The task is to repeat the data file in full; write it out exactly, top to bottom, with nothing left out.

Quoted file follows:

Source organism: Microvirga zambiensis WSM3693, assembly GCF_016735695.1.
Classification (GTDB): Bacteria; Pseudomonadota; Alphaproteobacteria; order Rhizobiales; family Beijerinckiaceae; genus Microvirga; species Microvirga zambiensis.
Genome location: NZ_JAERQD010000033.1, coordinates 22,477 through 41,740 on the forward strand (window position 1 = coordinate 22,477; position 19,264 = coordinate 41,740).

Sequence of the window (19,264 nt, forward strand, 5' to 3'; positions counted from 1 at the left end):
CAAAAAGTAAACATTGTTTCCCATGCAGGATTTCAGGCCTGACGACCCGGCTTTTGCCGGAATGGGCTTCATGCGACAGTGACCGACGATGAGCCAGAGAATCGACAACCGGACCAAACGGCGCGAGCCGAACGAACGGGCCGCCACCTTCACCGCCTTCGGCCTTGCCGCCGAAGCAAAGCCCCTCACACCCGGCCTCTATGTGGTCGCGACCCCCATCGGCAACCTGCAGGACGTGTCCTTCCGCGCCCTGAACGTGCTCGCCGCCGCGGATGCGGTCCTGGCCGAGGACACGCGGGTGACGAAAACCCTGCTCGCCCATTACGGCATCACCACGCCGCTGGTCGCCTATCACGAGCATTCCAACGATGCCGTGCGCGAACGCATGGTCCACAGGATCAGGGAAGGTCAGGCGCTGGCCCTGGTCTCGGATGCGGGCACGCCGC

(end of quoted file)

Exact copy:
Source organism: Microvirga zambiensis WSM3693, assembly GCF_016735695.1.
Classification (GTDB): Bacteria; Pseudomonadota; Alphaproteobacteria; order Rhizobiales; family Beijerinckiaceae; genus Microvirga; species Microvirga zambiensis.
Genome location: NZ_JAERQD010000033.1, coordinates 22,477 through 41,740 on the forward strand (window position 1 = coordinate 22,477; position 19,264 = coordinate 41,740).

Sequence of the window (19,264 nt, forward strand, 5' to 3'; positions counted from 1 at the left end):
CAAAAAGTAAACATTGTTTCCCATGCAGGATTTCAGGCCTGACGACCCGGCTTTTGCCGGAATGGGCTTCATGCGACAGTGACCGACGATGAGCCAGAGAATCGACAACCGGACCAAACGGCGCGAGCCGAACGAACGGGCCGCCACCTTCACCGCCTTCGGCCTTGCCGCCGAAGCAAAGCCCCTCACACCCGGCCTCTATGTGGTCGCGACCCCCATCGGCAACCTGCAGGACGTGTCCTTCCGCGCCCTGAACGTGCTCGCCGCCGCGGATGCGGTCCTGGCCGAGGACACGCGGGTGACGAAAACCCTGCTCGCCCATTACGGCATCACCACGCCGCTGGTCGCCTATCACGAGCATTCCAACGATGCCGTGCGCGAACGCATGGTCCACAGGATCAGGGAAGGTCAGGCGCTGGCCCTGGTCTCGGATGCGGGCACGCCGC